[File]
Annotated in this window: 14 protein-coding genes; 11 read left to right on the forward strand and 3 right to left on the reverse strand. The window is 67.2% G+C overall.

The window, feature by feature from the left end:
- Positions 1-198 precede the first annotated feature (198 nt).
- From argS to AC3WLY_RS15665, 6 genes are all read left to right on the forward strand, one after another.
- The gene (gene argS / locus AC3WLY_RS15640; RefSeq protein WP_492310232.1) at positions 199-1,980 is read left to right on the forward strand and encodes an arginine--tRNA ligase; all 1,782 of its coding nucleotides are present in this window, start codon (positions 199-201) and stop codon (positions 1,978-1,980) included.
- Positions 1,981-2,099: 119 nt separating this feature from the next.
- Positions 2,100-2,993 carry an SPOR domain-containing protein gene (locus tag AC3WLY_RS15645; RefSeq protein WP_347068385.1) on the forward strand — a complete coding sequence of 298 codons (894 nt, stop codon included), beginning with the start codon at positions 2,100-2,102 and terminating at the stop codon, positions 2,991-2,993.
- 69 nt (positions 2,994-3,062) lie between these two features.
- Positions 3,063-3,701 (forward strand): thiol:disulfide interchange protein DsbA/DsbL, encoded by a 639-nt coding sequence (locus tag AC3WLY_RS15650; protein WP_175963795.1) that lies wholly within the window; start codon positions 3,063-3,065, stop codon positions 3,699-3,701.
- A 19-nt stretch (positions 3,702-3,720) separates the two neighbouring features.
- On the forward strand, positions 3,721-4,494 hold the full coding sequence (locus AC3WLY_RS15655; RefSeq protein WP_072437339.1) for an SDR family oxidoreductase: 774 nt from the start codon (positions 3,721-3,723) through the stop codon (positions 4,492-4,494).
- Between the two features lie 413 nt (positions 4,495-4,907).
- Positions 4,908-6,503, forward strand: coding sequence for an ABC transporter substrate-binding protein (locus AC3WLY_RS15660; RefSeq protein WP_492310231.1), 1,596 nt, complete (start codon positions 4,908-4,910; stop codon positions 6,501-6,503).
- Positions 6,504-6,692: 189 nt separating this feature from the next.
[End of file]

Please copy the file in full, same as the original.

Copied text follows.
Annotated in this window: 14 protein-coding genes; 11 read left to right on the forward strand and 3 right to left on the reverse strand. The window is 67.2% G+C overall.

The window, feature by feature from the left end:
- Positions 1-198 precede the first annotated feature (198 nt).
- From argS to AC3WLY_RS15665, 6 genes are all read left to right on the forward strand, one after another.
- The gene (gene argS / locus AC3WLY_RS15640; RefSeq protein WP_492310232.1) at positions 199-1,980 is read left to right on the forward strand and encodes an arginine--tRNA ligase; all 1,782 of its coding nucleotides are present in this window, start codon (positions 199-201) and stop codon (positions 1,978-1,980) included.
- Positions 1,981-2,099: 119 nt separating this feature from the next.
- Positions 2,100-2,993 carry an SPOR domain-containing protein gene (locus tag AC3WLY_RS15645; RefSeq protein WP_347068385.1) on the forward strand — a complete coding sequence of 298 codons (894 nt, stop codon included), beginning with the start codon at positions 2,100-2,102 and terminating at the stop codon, positions 2,991-2,993.
- 69 nt (positions 2,994-3,062) lie between these two features.
- Positions 3,063-3,701 (forward strand): thiol:disulfide interchange protein DsbA/DsbL, encoded by a 639-nt coding sequence (locus tag AC3WLY_RS15650; protein WP_175963795.1) that lies wholly within the window; start codon positions 3,063-3,065, stop codon positions 3,699-3,701.
- A 19-nt stretch (positions 3,702-3,720) separates the two neighbouring features.
- On the forward strand, positions 3,721-4,494 hold the full coding sequence (locus AC3WLY_RS15655; RefSeq protein WP_072437339.1) for an SDR family oxidoreductase: 774 nt from the start codon (positions 3,721-3,723) through the stop codon (positions 4,492-4,494).
- Between the two features lie 413 nt (positions 4,495-4,907).
- Positions 4,908-6,503, forward strand: coding sequence for an ABC transporter substrate-binding protein (locus AC3WLY_RS15660; RefSeq protein WP_492310231.1), 1,596 nt, complete (start codon positions 4,908-4,910; stop codon positions 6,501-6,503).
- Positions 6,504-6,692: 189 nt separating this feature from the next.